fruitChildren still made their own amusements, not all of them good ones. French poet Froissart noted that he amused himself as a child by tying threads to captured butterflies so that he could control where they flew. Stealing fruit was a popular pastime, and the pits or seeds could be used as counters for games or as jacks. John Lydgate, a 15th Century monk and poet, admitted to such behavior in his youth. “I ran into gardens, where I stole apples; I spared neither hedge nor wall in gathering fruit. I was more ready to pick grapes from other people’s vines than to say Matins.” There were also a wide variety of communal children’s games. Unfortunately, the rules of how to play most of them have been lost to time. Floating objects down streams, swimming, and blowing soap bubbles were common summer activities for children.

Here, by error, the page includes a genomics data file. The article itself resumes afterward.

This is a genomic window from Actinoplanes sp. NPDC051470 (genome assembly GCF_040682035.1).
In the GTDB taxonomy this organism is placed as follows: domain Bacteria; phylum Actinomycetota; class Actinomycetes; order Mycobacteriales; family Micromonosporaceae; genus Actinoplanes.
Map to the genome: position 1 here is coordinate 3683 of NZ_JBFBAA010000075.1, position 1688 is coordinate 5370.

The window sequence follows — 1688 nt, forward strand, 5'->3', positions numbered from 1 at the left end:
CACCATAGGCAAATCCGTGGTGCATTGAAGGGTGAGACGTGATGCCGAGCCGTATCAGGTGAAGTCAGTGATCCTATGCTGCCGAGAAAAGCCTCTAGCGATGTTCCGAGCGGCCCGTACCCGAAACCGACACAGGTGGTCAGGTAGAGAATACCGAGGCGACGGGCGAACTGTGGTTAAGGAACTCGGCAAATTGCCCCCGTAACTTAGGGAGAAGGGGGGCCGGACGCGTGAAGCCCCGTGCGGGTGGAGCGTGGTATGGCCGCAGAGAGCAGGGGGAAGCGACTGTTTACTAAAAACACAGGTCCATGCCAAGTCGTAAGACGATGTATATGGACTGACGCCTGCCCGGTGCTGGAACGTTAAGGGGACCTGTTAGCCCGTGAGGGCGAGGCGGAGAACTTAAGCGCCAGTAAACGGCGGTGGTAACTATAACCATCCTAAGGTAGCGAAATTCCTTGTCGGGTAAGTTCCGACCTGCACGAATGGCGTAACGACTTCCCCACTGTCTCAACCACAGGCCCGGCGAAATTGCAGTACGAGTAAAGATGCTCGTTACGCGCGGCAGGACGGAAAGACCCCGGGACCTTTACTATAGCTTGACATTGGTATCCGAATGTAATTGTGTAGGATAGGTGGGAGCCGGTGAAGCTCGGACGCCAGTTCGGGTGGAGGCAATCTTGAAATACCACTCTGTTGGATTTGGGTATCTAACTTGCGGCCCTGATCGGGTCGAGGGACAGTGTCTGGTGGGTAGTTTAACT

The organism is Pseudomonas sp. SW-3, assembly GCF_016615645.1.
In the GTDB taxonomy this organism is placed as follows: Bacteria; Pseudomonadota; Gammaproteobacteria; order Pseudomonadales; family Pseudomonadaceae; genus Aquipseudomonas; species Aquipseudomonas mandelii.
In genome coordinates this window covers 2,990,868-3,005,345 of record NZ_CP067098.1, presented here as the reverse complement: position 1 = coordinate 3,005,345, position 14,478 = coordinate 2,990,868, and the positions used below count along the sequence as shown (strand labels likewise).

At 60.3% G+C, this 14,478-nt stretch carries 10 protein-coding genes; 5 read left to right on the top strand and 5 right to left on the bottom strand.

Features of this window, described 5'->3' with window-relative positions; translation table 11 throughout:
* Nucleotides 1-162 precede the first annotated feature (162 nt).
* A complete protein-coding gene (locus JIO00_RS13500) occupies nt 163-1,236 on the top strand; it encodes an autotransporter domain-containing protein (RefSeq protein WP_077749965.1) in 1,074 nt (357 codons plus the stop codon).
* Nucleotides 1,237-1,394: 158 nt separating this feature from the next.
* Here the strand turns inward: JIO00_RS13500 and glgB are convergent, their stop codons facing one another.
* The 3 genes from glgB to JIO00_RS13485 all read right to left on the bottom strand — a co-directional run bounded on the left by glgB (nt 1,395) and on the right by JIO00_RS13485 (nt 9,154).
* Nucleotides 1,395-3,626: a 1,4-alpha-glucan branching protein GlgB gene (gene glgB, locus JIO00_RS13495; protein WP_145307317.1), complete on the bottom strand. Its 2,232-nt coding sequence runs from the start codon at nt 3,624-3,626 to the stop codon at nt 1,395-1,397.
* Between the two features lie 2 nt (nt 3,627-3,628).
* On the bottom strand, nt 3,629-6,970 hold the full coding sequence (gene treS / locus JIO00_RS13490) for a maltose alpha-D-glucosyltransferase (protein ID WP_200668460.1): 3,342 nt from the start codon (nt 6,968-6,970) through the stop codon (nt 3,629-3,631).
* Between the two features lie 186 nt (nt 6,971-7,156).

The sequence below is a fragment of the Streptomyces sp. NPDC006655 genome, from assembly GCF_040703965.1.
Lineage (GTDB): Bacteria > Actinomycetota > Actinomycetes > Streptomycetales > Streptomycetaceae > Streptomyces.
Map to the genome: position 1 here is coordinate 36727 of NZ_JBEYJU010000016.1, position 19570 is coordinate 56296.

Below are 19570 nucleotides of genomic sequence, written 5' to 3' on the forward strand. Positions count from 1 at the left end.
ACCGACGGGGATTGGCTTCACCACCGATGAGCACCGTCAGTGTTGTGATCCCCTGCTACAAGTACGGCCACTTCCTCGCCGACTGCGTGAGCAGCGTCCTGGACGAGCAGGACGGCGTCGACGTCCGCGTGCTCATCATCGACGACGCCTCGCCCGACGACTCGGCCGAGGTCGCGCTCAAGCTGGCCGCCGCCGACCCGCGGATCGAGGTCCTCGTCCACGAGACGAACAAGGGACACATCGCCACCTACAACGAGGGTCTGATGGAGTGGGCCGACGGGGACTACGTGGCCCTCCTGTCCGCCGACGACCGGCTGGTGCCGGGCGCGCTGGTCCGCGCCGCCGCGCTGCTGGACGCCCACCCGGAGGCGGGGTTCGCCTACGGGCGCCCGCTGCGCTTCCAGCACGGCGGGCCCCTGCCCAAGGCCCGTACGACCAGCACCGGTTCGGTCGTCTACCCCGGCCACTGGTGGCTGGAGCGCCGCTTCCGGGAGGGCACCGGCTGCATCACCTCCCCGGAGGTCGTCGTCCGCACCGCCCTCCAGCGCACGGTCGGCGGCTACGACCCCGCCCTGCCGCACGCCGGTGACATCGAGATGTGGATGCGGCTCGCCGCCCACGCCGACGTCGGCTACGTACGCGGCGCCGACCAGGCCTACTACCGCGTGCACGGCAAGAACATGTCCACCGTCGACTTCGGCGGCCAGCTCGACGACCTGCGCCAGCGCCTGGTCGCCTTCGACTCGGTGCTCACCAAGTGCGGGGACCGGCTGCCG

If you’re a game aficionado and would like to learn more about medieval games, and maybe even bring a few of them back into the present, I’m including links to some fantastic resources I found. I even came across a short video of someone playing medieval skittles—which just goes to show, people will record and upload just about anything…

Lots of medieval games (33 different ones with directions for each!): http://www-cs.canisius.edu/~salley/SCA/Games/
Fox and Geese: http://www.mastersgames.com/rules/fox-geese-rules.htm
Gameball: http://www-cs.canisius.edu/~salley/SCA/Games/football.html

Medieval Monday: The Labors of August

The most crucial labor in August was harvesting and threshing the rye and winter wheat, which would have to sustain the community through many months to come. August 1st began the feast of Lammas, when the first grain of the new harvest was consecrated and made into bread for the Eucharist. There would be more harvest celebrations yet to come in September and October, but Lammas celebrated its beginning, and was as much a symbol of the spiritual harvest as it was the physical.